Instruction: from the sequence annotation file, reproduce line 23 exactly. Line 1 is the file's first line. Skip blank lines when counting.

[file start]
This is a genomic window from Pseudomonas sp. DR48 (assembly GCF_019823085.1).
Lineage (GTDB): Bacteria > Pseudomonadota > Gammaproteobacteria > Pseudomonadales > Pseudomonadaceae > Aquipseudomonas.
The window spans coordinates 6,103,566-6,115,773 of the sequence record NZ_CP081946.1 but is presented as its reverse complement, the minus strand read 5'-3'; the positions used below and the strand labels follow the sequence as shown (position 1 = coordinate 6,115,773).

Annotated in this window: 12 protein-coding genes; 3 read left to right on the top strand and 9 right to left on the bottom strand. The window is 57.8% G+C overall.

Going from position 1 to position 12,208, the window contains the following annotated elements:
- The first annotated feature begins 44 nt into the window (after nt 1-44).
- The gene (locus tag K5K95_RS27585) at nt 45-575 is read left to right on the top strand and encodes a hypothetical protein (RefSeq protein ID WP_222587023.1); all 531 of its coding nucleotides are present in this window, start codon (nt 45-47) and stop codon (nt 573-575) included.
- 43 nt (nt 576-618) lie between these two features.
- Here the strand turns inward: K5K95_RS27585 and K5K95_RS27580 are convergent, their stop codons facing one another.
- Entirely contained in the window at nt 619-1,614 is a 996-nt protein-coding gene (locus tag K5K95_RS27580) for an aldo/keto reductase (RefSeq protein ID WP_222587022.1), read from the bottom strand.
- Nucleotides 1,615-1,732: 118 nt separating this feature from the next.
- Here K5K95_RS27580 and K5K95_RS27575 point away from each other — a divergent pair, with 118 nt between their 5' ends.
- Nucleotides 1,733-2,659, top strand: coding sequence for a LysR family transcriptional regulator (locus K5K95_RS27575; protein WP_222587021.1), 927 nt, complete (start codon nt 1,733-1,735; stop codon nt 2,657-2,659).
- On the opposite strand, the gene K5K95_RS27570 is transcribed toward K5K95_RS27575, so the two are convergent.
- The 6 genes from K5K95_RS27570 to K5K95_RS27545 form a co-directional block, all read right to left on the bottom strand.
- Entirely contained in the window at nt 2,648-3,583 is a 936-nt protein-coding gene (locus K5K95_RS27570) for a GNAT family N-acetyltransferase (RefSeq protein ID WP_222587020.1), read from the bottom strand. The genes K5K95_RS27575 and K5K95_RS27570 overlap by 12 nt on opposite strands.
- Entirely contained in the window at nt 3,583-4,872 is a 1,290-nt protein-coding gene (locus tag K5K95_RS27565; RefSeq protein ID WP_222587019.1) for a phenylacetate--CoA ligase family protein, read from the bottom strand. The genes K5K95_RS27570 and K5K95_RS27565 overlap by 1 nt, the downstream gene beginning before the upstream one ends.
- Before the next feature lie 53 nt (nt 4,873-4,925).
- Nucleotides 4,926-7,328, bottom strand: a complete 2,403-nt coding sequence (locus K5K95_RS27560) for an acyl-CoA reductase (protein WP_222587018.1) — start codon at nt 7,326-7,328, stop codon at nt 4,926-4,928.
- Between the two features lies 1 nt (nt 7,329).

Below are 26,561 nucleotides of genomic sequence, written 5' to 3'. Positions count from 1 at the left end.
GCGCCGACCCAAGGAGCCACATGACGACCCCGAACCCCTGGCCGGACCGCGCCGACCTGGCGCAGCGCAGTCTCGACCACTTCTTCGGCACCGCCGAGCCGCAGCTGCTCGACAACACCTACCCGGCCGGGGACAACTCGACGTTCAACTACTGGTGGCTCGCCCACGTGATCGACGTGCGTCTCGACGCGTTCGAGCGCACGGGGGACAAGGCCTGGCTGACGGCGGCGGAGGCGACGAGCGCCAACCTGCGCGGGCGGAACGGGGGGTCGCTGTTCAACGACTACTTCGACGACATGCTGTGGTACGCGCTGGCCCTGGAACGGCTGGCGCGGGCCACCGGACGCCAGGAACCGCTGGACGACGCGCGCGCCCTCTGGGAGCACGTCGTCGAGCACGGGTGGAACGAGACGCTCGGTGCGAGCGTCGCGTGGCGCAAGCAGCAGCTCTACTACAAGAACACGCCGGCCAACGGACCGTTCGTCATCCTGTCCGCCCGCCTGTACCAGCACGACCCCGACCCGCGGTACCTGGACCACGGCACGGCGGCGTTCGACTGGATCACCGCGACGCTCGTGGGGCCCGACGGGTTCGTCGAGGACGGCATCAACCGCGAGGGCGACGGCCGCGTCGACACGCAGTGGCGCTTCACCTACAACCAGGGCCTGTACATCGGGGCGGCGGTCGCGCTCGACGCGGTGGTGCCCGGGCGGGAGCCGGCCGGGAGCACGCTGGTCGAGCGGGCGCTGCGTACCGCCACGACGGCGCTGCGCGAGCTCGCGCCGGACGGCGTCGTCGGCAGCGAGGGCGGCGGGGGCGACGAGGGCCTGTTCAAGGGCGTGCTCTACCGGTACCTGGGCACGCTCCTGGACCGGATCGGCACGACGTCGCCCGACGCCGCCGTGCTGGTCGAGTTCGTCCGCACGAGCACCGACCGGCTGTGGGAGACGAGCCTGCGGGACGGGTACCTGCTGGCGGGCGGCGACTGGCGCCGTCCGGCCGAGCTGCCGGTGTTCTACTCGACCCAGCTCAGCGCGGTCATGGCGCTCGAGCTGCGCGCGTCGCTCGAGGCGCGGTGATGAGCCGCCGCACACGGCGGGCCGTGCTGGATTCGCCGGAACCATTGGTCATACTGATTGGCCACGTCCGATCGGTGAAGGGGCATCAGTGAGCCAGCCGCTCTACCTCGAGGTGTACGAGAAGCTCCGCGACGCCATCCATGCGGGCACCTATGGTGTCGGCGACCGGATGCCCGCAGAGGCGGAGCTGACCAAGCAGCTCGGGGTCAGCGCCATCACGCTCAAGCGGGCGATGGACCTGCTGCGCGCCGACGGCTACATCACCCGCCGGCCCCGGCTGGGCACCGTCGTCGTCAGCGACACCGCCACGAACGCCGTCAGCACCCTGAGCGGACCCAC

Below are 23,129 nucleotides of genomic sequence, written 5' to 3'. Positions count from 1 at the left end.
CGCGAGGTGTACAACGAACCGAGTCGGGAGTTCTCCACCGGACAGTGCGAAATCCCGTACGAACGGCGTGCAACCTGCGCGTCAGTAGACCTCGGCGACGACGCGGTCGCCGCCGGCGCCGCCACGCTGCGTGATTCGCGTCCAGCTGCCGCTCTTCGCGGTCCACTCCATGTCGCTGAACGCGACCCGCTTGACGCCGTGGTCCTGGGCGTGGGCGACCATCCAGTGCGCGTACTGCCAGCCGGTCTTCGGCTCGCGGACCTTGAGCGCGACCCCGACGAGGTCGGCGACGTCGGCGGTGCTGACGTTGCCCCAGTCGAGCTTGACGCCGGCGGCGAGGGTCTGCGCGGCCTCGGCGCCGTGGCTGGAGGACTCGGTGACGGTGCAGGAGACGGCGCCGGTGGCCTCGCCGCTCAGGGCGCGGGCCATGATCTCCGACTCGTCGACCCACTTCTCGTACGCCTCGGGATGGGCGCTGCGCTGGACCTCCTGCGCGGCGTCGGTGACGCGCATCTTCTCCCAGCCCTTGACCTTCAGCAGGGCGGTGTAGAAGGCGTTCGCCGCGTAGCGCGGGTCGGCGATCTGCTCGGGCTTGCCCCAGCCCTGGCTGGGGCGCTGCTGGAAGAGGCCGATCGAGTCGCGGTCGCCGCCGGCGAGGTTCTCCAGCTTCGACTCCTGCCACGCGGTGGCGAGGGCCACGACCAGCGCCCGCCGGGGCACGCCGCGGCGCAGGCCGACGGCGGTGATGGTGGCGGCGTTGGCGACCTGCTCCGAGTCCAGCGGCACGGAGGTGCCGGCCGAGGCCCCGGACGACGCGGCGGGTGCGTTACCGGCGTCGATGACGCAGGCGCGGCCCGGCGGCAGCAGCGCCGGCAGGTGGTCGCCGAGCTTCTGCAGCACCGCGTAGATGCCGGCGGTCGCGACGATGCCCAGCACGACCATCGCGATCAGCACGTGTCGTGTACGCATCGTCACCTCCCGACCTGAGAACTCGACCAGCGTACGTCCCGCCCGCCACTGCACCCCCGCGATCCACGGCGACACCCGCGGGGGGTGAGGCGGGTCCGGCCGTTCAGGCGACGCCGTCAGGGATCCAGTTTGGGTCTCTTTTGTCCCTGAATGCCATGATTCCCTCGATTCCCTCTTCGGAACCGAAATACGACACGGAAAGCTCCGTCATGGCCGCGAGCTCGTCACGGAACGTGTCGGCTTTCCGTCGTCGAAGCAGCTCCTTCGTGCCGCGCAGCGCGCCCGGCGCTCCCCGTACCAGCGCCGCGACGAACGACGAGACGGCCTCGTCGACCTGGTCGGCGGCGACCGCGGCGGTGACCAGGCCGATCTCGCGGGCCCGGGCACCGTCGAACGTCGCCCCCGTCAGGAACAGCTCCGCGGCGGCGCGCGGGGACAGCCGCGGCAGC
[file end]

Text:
Below are 23,129 nucleotides of genomic sequence, written 5' to 3'. Positions count from 1 at the left end.